Deciding what type of work environment you thrive in will point you in the right direction. Start by identifying your ideal work preferences, including company culture, organization size, work setting, compensation and work location. Recording these things on paper will allow you to refer back to your list when another opportunity presents itself.
“Use your responses to discern specific job opportunities that occur at the intersection of your values, passions and preferences,” Cohen says.
5. What are you grateful for?
Mindfulness is a major buzzword in our culture, and for good reason—neuroscience has confirmed that simply being attentive to our surroundings can enhance our capacity for handling change and strengthen our ability to deal with stress. One way to practice mindfulness is to list what you’re grateful for, according to Nance Schick, attorney and conflict resolution coach who helps people identify thoughts, beliefs and expectations that interfere with their happiness.
“One of the quickest ways to shift an experience at work or anywhere is to spend a week listing ten things every day that you love about your job,” Schick suggests. Even if it’s simple things like the gourmet coffee or the easy commute, there are likely a few things you feel good about, or you’d already be gone.
“Discover what those things are, and you will get some insight into what you value most in your work and beyond,” she adds.
6. Where do you want to be in five years?
Imagine your ideal life in five years. It’s okay if you don’t know exactly where you want to be—even an abstract idea can give you some direction. Something as simple as you want to have a dog, live closer to family or have a more meaningful job can be a great starting place.
Ask yourself what needs to happen in your life to get to that goal. By creating a loose plan, you can get a better sense of direction and determine what you can do today to have the life you want. Small, daily steps will multiply with consistency. Cohen suggests defining one concrete, tangible step you could take to move toward the opportunities you are most drawn to.
“Schedule informational interviews with three people in positions or companies of interest, take on a volunteer position or commit to reading two books that will shed light on your search,” she says. “You will be surprised by the clarity you gain just from getting moving in the right direction.”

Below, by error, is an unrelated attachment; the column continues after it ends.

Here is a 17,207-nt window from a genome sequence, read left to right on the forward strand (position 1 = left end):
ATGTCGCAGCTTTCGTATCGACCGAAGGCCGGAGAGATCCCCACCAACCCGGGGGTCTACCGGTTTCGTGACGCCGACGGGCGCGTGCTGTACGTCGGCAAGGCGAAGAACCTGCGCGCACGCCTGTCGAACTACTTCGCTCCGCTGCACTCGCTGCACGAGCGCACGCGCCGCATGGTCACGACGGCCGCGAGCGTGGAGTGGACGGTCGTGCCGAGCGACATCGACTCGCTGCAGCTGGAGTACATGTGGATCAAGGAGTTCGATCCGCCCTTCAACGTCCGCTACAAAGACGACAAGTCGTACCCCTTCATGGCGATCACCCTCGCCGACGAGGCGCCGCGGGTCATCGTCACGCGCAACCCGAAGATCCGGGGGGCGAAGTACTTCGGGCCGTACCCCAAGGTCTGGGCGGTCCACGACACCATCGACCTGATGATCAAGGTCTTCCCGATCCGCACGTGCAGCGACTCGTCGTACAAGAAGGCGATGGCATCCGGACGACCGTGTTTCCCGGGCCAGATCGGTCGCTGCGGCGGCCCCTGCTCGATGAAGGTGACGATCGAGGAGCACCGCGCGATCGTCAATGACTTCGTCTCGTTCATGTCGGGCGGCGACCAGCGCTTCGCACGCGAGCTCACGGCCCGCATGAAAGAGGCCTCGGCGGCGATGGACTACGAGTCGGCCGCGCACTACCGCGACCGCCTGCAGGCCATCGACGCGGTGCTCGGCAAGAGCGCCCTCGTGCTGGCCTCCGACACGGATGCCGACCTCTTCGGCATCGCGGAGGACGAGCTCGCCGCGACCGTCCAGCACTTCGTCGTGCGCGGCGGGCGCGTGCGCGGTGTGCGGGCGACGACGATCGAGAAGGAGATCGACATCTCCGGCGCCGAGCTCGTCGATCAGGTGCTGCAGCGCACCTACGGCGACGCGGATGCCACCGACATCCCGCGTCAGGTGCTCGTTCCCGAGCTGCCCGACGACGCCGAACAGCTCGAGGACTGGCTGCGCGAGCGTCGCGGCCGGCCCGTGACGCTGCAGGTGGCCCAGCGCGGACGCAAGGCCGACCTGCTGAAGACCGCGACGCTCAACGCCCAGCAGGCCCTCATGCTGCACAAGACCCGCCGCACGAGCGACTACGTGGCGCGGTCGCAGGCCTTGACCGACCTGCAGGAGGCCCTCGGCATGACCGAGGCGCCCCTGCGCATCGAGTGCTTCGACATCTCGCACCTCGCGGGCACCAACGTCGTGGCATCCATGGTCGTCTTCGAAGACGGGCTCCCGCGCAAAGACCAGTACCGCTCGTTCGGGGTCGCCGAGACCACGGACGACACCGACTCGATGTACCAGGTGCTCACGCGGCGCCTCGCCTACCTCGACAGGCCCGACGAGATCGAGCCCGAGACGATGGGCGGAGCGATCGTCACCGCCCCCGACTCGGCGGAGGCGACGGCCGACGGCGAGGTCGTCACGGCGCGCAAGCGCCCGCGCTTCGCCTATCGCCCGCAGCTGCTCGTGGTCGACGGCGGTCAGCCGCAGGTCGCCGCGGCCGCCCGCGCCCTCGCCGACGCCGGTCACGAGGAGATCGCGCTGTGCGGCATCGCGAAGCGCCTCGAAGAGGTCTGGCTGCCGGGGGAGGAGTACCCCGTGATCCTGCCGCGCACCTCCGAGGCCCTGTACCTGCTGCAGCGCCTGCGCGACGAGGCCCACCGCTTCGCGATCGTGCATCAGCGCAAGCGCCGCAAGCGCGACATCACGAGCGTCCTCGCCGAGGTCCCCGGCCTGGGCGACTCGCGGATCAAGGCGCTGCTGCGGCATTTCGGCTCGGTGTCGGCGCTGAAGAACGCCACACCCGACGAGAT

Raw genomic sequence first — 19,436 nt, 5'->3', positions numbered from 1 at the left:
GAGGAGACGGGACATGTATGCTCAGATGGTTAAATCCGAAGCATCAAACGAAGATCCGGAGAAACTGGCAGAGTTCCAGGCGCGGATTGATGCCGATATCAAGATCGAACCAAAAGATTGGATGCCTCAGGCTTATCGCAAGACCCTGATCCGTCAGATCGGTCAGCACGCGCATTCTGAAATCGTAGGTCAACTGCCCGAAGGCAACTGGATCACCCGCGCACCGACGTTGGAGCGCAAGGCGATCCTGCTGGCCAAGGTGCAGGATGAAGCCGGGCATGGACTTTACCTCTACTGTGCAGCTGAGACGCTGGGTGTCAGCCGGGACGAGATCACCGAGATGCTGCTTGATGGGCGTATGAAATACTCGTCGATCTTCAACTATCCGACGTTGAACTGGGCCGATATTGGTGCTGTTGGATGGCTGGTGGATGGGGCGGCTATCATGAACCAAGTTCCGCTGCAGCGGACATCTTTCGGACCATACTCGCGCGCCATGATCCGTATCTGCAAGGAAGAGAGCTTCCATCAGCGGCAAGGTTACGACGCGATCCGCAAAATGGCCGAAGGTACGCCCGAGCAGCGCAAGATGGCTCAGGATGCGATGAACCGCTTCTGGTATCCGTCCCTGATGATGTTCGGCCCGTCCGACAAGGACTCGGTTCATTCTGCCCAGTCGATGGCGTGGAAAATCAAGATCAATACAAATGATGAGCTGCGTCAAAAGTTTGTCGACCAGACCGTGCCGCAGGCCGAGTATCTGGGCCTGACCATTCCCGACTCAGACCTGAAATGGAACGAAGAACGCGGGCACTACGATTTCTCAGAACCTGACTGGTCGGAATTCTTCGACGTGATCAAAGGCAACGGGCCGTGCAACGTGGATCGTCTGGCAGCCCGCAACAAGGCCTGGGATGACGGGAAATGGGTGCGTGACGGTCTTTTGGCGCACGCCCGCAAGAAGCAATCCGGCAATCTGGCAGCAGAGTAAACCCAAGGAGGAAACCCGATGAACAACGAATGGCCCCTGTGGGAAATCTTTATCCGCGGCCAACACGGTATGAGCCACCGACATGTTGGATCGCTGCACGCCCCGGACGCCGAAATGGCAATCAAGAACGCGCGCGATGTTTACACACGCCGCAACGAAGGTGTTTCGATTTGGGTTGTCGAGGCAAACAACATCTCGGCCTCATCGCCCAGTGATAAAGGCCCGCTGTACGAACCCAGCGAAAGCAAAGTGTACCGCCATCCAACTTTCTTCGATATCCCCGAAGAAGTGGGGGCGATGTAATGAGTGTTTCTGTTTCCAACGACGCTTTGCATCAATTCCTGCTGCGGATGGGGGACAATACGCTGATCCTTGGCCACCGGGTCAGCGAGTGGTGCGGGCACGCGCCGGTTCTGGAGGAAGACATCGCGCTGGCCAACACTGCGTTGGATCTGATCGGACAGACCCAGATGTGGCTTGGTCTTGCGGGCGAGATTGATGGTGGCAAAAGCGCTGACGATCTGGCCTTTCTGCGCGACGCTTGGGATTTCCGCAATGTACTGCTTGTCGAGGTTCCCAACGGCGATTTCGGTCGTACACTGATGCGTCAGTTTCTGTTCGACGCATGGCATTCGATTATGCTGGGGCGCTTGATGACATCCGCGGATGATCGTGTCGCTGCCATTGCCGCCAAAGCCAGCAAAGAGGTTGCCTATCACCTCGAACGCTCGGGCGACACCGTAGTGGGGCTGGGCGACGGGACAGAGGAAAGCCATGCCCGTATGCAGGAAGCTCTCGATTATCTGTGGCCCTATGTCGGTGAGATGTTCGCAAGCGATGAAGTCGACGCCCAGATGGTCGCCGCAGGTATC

7. What do you do in your free time?
When you’re daydreaming through the morning meeting, what do you wish you were doing? Do you think of spending time with friends? Does your mind drift toward a favorite hobby? These wistful thoughts provide insight into what you truly enjoy.
“Ask yourself which hobbies, areas of knowledge, individuals or interests make your heart race,” says Cohen. Identifying the key elements of what you do in your free time can point toward alternate career options.
Even if you can’t turn your hobby into a job, some elements of your personal life could translate to a fulfilling career. For example, if you love spending time around people, then a field working with people, like education or healthcare, may be perfect for you.
8. What’s stopping you from having a career you love?
It can be intimidating to think of the obstacles that stand between you and that dream job. But concretely identifying these challenges is the first step to overcoming them. Think of your justifications for staying in your current job. Would you need to go back to school? Would you need to move or travel?
Only by identifying these obstacles can you start planning ways to overcome them. You may even discover that some of these mental dragons disappear or shrink with a little planning. Sometimes, our minds make mountains out of small hurdles.
Define your next steps
If you’re still thinking, “I hate my job,” then it’s time to do something about it. Either work to improve the situation you’re in or move in a new direction. If you’re thinking of the latter, the next step is figuring out which careers you might find more enjoyable. Once you’ve spent time exploring what’s important to you, and you’ve opted to set your sights on a new career, it’s time to take action.
If you’re worried about attending school while working full time, you’re not alone. While balancing your job and school can be tricky, having a career you truly enjoy is worth it. Read our article “10 Tangible Tips to Balance Working Full-Time and Going to College” to learn how you can successfully manage the challenges of both work and school.